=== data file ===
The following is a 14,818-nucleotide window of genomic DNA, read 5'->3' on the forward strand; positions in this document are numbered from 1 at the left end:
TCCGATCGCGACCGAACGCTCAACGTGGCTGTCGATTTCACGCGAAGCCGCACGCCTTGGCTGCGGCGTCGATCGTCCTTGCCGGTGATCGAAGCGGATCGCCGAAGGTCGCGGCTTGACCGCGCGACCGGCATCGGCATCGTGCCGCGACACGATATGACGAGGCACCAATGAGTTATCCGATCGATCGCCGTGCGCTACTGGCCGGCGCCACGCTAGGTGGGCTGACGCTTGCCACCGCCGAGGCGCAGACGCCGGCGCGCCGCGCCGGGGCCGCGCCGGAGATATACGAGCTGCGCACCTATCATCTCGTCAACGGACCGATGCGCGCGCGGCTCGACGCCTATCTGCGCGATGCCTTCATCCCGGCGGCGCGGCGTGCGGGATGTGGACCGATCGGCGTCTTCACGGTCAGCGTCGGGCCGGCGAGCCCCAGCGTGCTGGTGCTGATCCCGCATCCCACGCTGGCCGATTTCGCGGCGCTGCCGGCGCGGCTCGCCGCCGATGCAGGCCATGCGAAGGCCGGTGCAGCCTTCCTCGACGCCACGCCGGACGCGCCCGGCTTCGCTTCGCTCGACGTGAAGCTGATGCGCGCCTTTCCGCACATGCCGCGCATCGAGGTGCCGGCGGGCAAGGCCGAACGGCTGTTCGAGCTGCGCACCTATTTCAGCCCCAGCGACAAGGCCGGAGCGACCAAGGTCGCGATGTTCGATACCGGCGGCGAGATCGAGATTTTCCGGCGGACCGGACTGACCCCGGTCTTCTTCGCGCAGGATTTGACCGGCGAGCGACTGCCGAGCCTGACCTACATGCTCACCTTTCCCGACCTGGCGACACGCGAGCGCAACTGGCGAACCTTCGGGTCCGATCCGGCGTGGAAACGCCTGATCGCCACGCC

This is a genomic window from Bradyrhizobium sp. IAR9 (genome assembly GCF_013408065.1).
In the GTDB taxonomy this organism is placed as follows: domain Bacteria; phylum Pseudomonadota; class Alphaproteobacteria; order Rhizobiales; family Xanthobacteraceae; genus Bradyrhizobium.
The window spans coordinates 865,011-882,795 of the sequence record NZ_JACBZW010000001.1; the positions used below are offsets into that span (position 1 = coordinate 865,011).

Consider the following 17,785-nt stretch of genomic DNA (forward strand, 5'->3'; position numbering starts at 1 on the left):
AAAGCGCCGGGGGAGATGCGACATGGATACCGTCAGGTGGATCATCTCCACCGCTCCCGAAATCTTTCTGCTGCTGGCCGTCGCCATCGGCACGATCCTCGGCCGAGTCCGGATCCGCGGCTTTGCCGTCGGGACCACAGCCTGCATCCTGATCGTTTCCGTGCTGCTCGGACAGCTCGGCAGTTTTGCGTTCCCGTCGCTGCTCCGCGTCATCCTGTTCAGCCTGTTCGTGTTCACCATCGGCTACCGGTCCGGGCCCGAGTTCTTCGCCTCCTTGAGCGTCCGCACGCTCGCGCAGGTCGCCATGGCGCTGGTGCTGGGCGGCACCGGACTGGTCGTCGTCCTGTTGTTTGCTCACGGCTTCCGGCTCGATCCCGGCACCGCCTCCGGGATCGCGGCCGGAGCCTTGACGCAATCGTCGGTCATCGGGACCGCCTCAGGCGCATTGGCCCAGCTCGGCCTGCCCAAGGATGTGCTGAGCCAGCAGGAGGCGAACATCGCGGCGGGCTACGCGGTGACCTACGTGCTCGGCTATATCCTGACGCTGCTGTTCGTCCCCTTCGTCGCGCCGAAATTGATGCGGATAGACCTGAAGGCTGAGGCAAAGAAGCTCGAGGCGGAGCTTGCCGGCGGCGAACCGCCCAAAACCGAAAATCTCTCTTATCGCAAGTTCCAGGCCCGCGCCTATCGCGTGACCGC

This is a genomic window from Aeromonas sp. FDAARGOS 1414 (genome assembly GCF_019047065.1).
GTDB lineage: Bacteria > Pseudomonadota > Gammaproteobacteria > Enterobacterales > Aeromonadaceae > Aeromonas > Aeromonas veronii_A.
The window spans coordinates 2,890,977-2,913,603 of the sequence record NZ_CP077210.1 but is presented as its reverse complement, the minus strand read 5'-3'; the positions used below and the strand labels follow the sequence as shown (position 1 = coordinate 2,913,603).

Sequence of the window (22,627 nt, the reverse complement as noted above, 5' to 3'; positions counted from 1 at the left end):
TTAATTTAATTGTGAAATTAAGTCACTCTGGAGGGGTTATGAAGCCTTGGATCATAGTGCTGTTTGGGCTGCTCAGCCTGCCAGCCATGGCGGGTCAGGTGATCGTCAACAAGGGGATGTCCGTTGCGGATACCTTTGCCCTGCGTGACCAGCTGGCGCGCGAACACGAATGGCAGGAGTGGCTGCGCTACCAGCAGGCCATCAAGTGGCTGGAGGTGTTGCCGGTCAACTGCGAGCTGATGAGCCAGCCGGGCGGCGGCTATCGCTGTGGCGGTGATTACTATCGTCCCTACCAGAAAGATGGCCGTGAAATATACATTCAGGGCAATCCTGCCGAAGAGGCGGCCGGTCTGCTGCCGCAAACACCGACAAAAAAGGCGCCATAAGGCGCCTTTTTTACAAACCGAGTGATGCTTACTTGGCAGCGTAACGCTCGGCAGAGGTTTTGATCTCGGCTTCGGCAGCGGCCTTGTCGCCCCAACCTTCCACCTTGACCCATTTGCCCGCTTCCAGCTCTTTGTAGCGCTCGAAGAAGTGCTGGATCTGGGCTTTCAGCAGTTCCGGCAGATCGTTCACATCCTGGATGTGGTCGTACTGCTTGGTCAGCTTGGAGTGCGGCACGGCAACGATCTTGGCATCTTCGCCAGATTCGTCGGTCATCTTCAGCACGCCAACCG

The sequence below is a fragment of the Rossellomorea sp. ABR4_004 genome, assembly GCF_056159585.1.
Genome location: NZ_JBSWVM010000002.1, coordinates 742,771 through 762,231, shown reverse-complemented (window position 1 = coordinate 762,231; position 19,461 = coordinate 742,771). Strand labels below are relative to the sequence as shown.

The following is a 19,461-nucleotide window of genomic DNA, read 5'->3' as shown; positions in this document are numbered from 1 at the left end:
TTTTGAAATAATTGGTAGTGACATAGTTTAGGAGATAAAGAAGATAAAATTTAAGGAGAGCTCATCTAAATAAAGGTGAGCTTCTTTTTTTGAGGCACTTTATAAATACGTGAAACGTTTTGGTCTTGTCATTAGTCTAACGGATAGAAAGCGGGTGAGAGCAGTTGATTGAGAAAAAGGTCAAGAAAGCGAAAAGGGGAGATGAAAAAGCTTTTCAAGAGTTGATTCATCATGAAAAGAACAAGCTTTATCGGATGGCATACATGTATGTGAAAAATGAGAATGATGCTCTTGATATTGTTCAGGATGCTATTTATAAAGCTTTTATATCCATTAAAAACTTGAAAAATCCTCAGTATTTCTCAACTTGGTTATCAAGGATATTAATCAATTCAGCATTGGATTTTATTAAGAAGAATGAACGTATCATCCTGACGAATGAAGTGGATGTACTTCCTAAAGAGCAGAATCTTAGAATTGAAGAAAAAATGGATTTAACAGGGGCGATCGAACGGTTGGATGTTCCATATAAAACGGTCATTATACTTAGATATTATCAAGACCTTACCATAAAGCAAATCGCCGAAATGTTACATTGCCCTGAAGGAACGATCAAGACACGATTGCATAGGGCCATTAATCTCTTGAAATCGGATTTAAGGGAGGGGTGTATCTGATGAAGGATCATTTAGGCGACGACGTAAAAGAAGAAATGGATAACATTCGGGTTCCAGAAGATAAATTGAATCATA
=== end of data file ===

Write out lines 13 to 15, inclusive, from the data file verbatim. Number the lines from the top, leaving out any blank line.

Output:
The sequence below is a fragment of the Rossellomorea sp. ABR4_004 genome, assembly GCF_056159585.1.
Genome location: NZ_JBSWVM010000002.1, coordinates 742,771 through 762,231, shown reverse-complemented (window position 1 = coordinate 762,231; position 19,461 = coordinate 742,771). Strand labels below are relative to the sequence as shown.

The following is a 19,461-nucleotide window of genomic DNA, read 5'->3' as shown; positions in this document are numbered from 1 at the left end: